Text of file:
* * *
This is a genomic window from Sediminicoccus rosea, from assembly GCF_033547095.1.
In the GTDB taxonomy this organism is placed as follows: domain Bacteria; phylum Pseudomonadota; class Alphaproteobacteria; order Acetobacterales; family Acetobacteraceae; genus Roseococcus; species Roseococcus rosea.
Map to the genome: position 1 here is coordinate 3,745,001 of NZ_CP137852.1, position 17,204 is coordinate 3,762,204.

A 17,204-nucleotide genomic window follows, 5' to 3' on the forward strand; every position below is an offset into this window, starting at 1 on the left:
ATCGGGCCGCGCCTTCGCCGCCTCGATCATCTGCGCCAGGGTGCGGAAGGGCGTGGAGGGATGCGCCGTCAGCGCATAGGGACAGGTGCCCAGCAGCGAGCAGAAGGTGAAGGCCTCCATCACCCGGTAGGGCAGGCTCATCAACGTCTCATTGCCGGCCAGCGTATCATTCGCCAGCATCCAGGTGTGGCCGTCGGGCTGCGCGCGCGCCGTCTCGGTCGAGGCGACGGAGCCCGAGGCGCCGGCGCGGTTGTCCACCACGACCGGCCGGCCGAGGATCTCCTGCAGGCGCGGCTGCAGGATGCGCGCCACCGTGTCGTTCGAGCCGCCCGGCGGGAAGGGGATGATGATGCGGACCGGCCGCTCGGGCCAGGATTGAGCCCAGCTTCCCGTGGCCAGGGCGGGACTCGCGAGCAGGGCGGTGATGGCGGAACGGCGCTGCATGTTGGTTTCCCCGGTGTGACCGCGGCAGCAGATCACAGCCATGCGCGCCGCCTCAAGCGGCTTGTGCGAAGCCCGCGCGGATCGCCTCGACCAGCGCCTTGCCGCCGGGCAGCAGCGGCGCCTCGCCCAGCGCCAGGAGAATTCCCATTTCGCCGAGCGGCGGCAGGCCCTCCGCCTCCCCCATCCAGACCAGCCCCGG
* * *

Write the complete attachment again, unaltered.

This is a genomic window from Sediminicoccus rosea, from assembly GCF_033547095.1.
In the GTDB taxonomy this organism is placed as follows: domain Bacteria; phylum Pseudomonadota; class Alphaproteobacteria; order Acetobacterales; family Acetobacteraceae; genus Roseococcus; species Roseococcus rosea.
Map to the genome: position 1 here is coordinate 3,745,001 of NZ_CP137852.1, position 17,204 is coordinate 3,762,204.

A 17,204-nucleotide genomic window follows, 5' to 3' on the forward strand; every position below is an offset into this window, starting at 1 on the left:
ATCGGGCCGCGCCTTCGCCGCCTCGATCATCTGCGCCAGGGTGCGGAAGGGCGTGGAGGGATGCGCCGTCAGCGCATAGGGACAGGTGCCCAGCAGCGAGCAGAAGGTGAAGGCCTCCATCACCCGGTAGGGCAGGCTCATCAACGTCTCATTGCCGGCCAGCGTATCATTCGCCAGCATCCAGGTGTGGCCGTCGGGCTGCGCGCGCGCCGTCTCGGTCGAGGCGACGGAGCCCGAGGCGCCGGCGCGGTTGTCCACCACGACCGGCCGGCCGAGGATCTCCTGCAGGCGCGGCTGCAGGATGCGCGCCACCGTGTCGTTCGAGCCGCCCGGCGGGAAGGGGATGATGATGCGGACCGGCCGCTCGGGCCAGGATTGAGCCCAGCTTCCCGTGGCCAGGGCGGGACTCGCGAGCAGGGCGGTGATGGCGGAACGGCGCTGCATGTTGGTTTCCCCGGTGTGACCGCGGCAGCAGATCACAGCCATGCGCGCCGCCTCAAGCGGCTTGTGCGAAGCCCGCGCGGATCGCCTCGACCAGCGCCTTGCCGCCGGGCAGCAGCGGCGCCTCGCCCAGCGCCAGGAGAATTCCCATTTCGCCGAGCGGCGGCAGGCCCTCCGCCTCCCCCATCCAGACCAGCCCCGG